Cervical cancer is a disease that can affect any woman and is the fourth most common type of cancer in females. Approximately 300,000 women in the United States are diagnosed each year with precancers of the cervix that need treatment. Women over the age of 30 are most likely to develop the condition.
January is Cervical Cancer Awareness Month, and considering the ongoing situation of COVID, telemedicine services, and spreading awareness online regarding cervical cancer and the HPV vaccine is a great way to help people guide about this disease.
This article will explain everything you should know about Cervical Cancer, including its symptoms, risk factors, and prevention. So, let’s begin!
What Is Cervical Cancer?
Cervical cancer refers to cancer that begins in the cervix. The vagina (birth canal) and the upper section of the uterus are connected by the cervix. When a female is pregnant, her uterus (or womb) serves as the place where the baby grows.
The cells that line the cervix — the lower portion of the uterus — are the origin of cervical cancer (womb). The cervix links the uterus’s body (the top portion of pregnancy) to the vaginal canal. It is a tube-like structure (birth canal). When body cells begin to multiply unchecked, cancer begins to take hold and spread throughout the body.
Risk Factors of Developing Cervical Cancer
The most common cause of cervical cancer is infection with the human papillomavirus (HPV). When two people come into touch with each other’s skin, the HPV virus can be passed from one to the other. It is possible to be infected with high-risk HPV varieties and not be aware of it. Few women will develop cervical cancer even though most sexually active adults carry HPV at some time in their lives.
Other risk factors also include:
Weak immune system: Your body will not fight cancer if you have a weak immune system.
Smoking: There are several harmful chemicals in Tobacco that may cause cancer.
Sexual History: Having multiple sexual partners, having a sexual partner(s) with a higher risk of HPV infection, and having unprotected sex.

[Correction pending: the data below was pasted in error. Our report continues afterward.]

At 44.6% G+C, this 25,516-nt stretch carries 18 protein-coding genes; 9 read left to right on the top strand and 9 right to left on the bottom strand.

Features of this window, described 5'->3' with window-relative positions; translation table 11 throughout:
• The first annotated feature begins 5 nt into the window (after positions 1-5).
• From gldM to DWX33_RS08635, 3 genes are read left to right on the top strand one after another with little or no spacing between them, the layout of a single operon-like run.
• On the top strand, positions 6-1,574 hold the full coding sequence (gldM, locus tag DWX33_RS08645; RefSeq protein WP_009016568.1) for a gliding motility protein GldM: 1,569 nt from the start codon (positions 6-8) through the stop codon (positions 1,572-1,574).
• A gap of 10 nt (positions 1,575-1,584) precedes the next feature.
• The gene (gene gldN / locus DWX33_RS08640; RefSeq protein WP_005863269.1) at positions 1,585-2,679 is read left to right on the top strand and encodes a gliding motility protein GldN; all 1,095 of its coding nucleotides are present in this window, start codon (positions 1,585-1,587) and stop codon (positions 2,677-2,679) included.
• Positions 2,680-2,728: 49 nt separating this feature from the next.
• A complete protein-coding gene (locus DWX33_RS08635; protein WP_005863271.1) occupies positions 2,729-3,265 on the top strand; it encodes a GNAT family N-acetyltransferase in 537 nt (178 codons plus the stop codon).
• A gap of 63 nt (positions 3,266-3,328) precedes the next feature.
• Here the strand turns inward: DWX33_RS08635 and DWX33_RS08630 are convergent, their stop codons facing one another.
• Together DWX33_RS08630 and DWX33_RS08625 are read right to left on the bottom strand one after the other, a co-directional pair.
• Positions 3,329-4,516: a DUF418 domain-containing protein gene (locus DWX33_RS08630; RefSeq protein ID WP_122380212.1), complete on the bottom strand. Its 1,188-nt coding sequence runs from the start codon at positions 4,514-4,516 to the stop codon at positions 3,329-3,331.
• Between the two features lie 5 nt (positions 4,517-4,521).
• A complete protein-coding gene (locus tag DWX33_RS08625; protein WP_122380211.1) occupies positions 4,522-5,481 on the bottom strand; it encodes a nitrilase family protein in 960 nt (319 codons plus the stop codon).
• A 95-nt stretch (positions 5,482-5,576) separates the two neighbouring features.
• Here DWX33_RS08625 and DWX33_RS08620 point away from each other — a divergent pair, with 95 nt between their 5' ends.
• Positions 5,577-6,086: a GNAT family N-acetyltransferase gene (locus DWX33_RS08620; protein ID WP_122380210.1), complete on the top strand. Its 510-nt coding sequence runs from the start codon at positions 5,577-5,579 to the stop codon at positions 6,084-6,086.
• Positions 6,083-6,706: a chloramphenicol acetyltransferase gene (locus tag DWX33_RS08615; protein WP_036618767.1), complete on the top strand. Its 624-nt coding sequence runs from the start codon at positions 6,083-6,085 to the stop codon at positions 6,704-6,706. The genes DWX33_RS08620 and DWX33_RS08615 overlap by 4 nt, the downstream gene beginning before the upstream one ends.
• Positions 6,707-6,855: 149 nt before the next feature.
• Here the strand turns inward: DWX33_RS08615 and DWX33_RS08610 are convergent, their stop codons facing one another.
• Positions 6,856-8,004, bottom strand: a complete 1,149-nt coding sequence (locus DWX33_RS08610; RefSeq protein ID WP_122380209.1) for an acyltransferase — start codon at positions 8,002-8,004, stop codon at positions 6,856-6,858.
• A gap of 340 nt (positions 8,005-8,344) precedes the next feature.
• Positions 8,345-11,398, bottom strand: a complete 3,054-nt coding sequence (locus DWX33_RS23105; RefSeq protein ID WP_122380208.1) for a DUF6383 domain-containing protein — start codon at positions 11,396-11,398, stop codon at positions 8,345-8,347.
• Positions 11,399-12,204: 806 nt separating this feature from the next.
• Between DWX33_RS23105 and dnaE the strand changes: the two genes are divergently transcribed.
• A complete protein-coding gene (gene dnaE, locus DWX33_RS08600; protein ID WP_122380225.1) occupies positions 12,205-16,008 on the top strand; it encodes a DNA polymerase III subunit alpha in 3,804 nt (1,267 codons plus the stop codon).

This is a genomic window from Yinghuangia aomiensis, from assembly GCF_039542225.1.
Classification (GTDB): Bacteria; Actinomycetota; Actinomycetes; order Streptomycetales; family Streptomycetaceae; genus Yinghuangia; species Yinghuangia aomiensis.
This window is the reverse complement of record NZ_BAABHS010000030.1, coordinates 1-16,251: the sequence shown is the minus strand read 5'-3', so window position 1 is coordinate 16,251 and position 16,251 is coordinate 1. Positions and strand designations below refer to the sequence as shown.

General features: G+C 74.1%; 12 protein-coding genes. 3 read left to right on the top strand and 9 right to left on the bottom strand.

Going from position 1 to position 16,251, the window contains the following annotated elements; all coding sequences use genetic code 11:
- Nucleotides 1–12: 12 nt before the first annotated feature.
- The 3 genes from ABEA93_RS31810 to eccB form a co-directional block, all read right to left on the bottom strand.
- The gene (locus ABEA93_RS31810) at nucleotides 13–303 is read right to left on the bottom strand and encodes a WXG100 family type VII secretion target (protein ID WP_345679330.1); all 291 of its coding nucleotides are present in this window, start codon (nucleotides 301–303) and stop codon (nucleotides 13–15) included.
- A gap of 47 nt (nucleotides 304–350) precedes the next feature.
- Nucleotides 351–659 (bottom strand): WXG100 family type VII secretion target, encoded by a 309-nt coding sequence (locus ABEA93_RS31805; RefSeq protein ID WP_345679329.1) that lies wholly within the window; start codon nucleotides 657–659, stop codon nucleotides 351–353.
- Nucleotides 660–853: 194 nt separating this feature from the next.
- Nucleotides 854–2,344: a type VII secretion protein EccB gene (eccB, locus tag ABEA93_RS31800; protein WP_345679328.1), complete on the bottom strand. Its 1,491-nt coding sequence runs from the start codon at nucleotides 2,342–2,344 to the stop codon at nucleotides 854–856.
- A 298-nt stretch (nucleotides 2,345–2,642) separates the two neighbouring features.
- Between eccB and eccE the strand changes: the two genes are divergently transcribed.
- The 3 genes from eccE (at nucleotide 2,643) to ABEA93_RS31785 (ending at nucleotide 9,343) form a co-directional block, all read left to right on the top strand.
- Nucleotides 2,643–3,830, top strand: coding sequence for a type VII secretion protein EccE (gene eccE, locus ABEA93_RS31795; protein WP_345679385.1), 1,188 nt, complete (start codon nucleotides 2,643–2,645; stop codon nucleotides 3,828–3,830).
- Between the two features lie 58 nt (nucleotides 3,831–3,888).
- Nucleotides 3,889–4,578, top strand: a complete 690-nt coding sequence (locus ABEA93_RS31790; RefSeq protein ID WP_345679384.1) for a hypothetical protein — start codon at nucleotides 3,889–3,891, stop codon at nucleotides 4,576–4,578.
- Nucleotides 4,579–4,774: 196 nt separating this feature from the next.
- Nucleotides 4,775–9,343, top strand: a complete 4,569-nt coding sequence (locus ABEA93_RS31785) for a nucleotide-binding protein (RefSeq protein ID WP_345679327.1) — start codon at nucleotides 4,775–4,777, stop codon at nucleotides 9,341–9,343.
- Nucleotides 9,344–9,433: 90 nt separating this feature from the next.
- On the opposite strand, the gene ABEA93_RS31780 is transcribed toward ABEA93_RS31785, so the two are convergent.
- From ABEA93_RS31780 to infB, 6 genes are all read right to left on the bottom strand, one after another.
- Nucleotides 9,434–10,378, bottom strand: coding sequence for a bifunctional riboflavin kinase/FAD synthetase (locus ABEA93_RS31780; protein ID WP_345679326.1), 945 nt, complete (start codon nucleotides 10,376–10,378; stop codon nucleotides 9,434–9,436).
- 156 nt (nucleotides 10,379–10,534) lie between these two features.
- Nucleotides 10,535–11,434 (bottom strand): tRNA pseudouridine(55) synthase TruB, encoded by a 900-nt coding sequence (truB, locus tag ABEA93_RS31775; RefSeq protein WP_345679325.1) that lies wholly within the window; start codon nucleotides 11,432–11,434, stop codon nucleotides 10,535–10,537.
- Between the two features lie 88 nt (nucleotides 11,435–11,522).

Family History: If there are women in your family who have cervical cancer, you are at higher risk.
Oral Contraceptives: Cervical cancer risk is increased by long-term use of oral contraceptives. Your overall risk can be reduced by stopping the medication.
Eating Habits: Eating a diet that is deficient in vitamins and minerals. Cervical cancer risk may be raised by a diet deficient in vegetables, fruits, and antioxidants like vitamin C.
Financial Status: Cervical cancer screenings are sometimes unavailable to women in low-income homes because of resources.
Multiple Births: A woman who is pregnant with more than one child. Cervical cancer is more common in women who have delivered a baby three or more times.
Chlamydia: Having chlamydia or another sexually transmitted infection. Chlamydia, an STD, has been linked to an increased risk of developing cervical cancer in several studies.
You will not develop cervical cancer if you have one or perhaps more risk factors for the disease. However, it does mean that you will face a greater danger than someone who has no risk factors. Cervical cancer risk factors can exist without resulting in the disease.
Symptoms of Cervical Cancer
Symptoms of cervical cancer may not begin to appear until the disease has progressed to other parts of the body. Some of the more prevalent signs and symptoms include:
- Vaginal bleeding that isn’t typical, such as that which occurs: during periods, after intercourse, or after menopause
- Heavy or prolonged menstrual cycles are considered abnormal.
- The amount of vaginal discharge has increased.
- The pain of the genitals can also occur after having intercourse.
You should see a doctor immediately via face-to-face sessions or telemedicine services if any of the symptoms mentioned above are present in you. Cervical cancer may not be the source of these symptoms, but it may result from a more serious medical problem that requires care.
How to Prevent Cervical Cancer
One of the greatest strategies to protect yourself against cervical cancer is to get vaccinated against HPV. According to the CDC, over 90% of HPV-caused malignancies may be prevented with vaccination.
HPV vaccination, namely Gardasil-9, protects against nine distinct forms of HPV, especially types 16 and 18. The HPV vaccination is given in two or three doses, depending on your age.
The following individuals should receive an HPV vaccine, according to the CDC:
- Every boy and girl between 11 and 12.
- Those between the ages of 14 and 26 who have not been vaccinated or have not completed the full vaccination series.
- Adults between the ages of 27 and 45 who have talked to their doctor about their HPV risk
Other than that, you can also prevent yourself against cervical cancer by avoiding unprotected sex, going for regular or periodic STI screenings, having a healthy diet, and quitting smoking.
Now that you are aware of the main, we hope you will steer clear of the disease. However, if you notice any of the above symptoms, contact Call4Health right away so that we can help you in this matter as soon and as much as possible!